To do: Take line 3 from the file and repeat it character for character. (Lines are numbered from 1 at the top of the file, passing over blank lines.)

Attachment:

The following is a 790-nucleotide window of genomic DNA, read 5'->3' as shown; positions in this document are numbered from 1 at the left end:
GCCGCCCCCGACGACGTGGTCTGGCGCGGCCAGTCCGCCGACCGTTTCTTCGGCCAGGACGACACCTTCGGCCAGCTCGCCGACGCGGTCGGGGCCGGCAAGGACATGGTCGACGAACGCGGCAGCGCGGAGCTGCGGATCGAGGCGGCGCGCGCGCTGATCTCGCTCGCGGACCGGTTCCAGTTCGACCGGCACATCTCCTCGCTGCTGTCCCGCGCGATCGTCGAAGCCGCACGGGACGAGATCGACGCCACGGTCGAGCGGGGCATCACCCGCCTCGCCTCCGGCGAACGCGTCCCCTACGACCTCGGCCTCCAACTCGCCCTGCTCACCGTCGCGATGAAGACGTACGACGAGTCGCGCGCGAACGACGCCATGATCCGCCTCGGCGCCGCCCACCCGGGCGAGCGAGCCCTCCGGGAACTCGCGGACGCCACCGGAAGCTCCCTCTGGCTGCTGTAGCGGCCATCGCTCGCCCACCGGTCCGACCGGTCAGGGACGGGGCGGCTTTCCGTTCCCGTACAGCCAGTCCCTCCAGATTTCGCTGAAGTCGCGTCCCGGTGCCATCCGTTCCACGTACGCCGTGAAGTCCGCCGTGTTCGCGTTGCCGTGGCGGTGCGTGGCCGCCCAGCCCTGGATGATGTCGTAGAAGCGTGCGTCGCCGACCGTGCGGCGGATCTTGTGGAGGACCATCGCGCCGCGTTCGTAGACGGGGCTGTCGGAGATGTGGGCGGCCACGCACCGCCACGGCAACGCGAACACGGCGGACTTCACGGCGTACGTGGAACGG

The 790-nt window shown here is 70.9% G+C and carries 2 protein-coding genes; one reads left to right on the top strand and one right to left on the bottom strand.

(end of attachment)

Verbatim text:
The 790-nt window shown here is 70.9% G+C and carries 2 protein-coding genes; one reads left to right on the top strand and one right to left on the bottom strand.